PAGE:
What Women Wish Men Knew

Men and womenOne of the things I love doing is teaching relationship enrichment classes (there are some great materials out there for developing strong and healthy relationships and I’d be happy to direct you to some that I use and have found helpful). I lead a 9-week marriage course called “Happily Ever After”.

Every week we would have gender breakout sessions where the men get together and women get together to discuss a specific question. One of the questions we asked women: What are the top five things that you wished men knew about women?

What would you say? Women, come up with your own “top five” list. Go ahead, I’ll give you a minute…

Here’s what the women in the class said:

  1. We are sensitive – so be more compassionate. This has nothing to do with the “weaker sex” argument that so often comes up in gender discussions. This is about a normal tendency for women to be more sensitive (and intuitive) than men. Are there women who are insensitive? Yes, of course. Are there are men who are tender and sensitive? Just meet my three year old and you’ll meet a VERY tenderhearted male. But generalizations often exist for a reason, and the women agreed that they tend to be more sensitive than their counterparts. My own associate pastor has jokingly (lovingly?) nicknamed me “Captain Insensitive”.
  2. We’re not attacking you – don’t be so defensive. Whew, I’m so glad I’m not the only man who gets defensive when his wife starts attacking…I mean criticizing…I mean trying to help us become better men! It often comes down to perspective. While women see their behavior as “helpful” men often perceive it to be threatening and attacking. And the natural response when being attacked is to become defensive. We change the subject, raise our voices, or storm out (none of which is helpful for healthy relationships). So men – let down your defenses a little bit and recognize that her “help” isn’t necessarily an attack. Women (HEAR ME NOW!) – how you initiate your “help” goes a long way in our receiving your words as help or as attack. Choose your words wisely, kindly, and softly and you are far more likely to have positive results in the conversation.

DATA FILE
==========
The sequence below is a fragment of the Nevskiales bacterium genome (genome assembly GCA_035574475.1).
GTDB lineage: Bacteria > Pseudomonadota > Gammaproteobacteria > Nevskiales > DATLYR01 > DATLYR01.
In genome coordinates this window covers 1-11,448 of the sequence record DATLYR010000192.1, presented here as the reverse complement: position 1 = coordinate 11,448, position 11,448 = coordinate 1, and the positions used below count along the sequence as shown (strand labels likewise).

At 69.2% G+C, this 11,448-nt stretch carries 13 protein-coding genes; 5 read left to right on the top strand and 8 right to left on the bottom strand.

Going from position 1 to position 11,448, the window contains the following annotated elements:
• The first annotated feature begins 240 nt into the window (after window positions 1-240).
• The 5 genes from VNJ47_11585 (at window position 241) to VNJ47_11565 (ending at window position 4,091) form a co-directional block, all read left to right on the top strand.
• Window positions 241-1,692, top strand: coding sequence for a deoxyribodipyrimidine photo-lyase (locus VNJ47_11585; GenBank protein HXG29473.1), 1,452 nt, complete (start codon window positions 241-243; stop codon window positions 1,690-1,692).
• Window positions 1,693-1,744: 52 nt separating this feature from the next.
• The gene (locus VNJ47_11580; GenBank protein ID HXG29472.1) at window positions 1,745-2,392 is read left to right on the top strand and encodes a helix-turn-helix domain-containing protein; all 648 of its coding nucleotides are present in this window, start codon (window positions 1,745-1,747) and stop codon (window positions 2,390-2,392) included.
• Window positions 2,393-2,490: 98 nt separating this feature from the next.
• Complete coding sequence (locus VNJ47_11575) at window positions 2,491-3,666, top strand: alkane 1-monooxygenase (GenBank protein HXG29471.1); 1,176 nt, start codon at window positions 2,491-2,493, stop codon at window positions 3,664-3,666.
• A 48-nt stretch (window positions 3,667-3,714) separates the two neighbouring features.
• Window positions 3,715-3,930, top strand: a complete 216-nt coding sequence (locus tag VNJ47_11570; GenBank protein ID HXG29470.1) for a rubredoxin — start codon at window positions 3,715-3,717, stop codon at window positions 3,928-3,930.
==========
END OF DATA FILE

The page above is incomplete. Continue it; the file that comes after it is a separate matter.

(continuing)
3. We want you to show initiative and take responsibility for things that need doing. It seems that women don’t want another kid around the house unless that human being is actually a kid. Men, it’s time to grow up. That means assuming responsibility and doing things that need doing. I preach to myself here – I would love to live the perpetual juvenile life. Video games, movies, someone else cleaning up after me…. That is not the way to create and sustain a healthy marriage, though. Grow up. Do what needs to be done. Last night our church softball team had a late game. I didn’t get home until shortly after 10 p.m. The undisciplined, selfish juvenile in me wanted to kick my feet up and turn on the t.v. But things needed doing, so I didn’t turn on a show. I washed the dirty dishes at the sink and did a load of laundry. There will be time for video games and fun, but balance it with initiative and responsibility around the house and in your marriage.
  4. We feel underappreciated! Recognize how much we do in our roles. This should be a no-brainer. Everyone wants to be appreciated for what they contribute. This is true for sports teams, businesses, and, yes, marriages and families. It is all too easy to take our spouse for granted. We live with the person day in and day out. Life becomes routine. We forget exactly how much our spouse brings to the table. Even Dave Ramsey talks about the value added from a stay at home spouse/parent – HUNDREDS OF THOUSANDS OF DOLLARS! It is important to regularly and frequently communicate appreciation to your spouse. This goes both ways – I’m not just picking on men. Women, you need to do your part to communicate appreciation to us.
  5. We don’t want you to keep score about who did what. It’s not a competition. The Latin expression is quid pro quo and means “this for that”. It’s about an exchange. You did this for me so I will do that for you. That kind of scorekeeping does not foster healthy marriages. It keeps us from acting on the other’s behalf unless they’ve acted first. This isn’t the Christian attitude. The Bible tells us to act in the interest of others and to prioritize others above ourselves. No such thing as quid pro quo in Christian relationships.